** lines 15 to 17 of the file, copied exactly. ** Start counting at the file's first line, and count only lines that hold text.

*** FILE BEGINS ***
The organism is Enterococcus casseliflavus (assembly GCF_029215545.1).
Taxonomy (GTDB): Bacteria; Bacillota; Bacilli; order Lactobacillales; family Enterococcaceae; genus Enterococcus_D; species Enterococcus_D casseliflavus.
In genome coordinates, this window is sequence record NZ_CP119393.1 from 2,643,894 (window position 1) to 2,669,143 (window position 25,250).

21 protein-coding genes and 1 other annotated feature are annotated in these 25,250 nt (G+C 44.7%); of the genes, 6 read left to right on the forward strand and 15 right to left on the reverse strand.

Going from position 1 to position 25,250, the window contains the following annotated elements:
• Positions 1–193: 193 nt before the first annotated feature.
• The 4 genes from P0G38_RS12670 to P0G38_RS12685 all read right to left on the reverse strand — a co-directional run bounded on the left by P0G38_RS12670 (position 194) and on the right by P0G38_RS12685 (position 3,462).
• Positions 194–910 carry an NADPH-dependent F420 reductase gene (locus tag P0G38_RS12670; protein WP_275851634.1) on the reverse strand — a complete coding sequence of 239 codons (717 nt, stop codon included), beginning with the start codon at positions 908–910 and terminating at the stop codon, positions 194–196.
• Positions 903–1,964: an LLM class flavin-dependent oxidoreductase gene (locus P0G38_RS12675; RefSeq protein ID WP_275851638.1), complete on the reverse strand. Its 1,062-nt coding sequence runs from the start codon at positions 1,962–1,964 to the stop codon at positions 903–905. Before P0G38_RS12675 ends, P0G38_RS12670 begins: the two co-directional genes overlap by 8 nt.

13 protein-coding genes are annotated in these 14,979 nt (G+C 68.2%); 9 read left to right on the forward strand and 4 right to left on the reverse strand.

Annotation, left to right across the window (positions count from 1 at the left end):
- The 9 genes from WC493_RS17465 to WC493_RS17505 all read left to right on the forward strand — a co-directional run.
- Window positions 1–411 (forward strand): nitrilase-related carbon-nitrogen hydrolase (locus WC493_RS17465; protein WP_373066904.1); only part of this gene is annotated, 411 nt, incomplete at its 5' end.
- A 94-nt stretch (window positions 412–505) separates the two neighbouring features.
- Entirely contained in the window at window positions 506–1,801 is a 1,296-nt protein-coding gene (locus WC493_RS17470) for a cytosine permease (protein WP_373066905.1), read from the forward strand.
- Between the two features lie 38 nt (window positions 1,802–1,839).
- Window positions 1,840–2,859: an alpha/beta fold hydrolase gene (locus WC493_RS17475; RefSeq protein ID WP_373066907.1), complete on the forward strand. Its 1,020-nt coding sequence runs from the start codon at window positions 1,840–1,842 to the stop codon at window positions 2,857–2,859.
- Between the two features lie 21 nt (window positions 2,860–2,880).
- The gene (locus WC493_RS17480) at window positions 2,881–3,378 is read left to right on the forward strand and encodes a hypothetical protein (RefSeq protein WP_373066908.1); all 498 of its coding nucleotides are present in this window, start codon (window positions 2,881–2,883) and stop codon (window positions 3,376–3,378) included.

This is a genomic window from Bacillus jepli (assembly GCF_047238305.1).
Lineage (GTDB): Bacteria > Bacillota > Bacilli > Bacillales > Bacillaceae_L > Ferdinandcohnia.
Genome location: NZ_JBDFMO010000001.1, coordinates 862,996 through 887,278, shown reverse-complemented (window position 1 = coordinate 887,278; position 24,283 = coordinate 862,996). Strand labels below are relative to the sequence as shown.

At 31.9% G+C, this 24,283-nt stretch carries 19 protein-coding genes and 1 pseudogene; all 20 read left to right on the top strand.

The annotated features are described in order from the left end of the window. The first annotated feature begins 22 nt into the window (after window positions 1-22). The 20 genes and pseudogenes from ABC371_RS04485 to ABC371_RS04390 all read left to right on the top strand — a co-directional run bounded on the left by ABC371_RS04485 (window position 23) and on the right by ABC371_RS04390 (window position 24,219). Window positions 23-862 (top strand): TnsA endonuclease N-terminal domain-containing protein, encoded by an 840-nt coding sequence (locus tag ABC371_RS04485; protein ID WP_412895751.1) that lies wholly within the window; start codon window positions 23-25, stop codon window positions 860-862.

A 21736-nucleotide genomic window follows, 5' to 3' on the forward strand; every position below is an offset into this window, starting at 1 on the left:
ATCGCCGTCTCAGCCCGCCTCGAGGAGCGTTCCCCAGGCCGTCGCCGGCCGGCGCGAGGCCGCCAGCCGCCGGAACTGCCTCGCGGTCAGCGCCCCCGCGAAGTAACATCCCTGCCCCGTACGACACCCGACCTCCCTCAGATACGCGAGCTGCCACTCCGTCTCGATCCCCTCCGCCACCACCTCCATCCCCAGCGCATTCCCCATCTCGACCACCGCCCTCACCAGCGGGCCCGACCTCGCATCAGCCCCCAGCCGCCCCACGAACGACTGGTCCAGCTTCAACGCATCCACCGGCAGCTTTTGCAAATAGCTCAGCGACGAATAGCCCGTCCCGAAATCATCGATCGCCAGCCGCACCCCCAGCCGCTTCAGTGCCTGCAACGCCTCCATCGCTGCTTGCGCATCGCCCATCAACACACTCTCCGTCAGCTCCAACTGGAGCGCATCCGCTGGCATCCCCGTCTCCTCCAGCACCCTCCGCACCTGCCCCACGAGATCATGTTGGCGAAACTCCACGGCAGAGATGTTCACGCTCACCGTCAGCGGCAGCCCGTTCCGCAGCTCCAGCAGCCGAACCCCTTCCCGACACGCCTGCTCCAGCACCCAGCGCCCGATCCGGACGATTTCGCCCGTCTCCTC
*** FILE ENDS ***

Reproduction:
- Entirely contained in the window at window positions 506–1,801 is a 1,296-nt protein-coding gene (locus WC493_RS17470) for a cytosine permease (protein WP_373066905.1), read from the forward strand.
- Between the two features lie 38 nt (window positions 1,802–1,839).
- Window positions 1,840–2,859: an alpha/beta fold hydrolase gene (locus WC493_RS17475; RefSeq protein ID WP_373066907.1), complete on the forward strand. Its 1,020-nt coding sequence runs from the start codon at window positions 1,840–1,842 to the stop codon at window positions 2,857–2,859.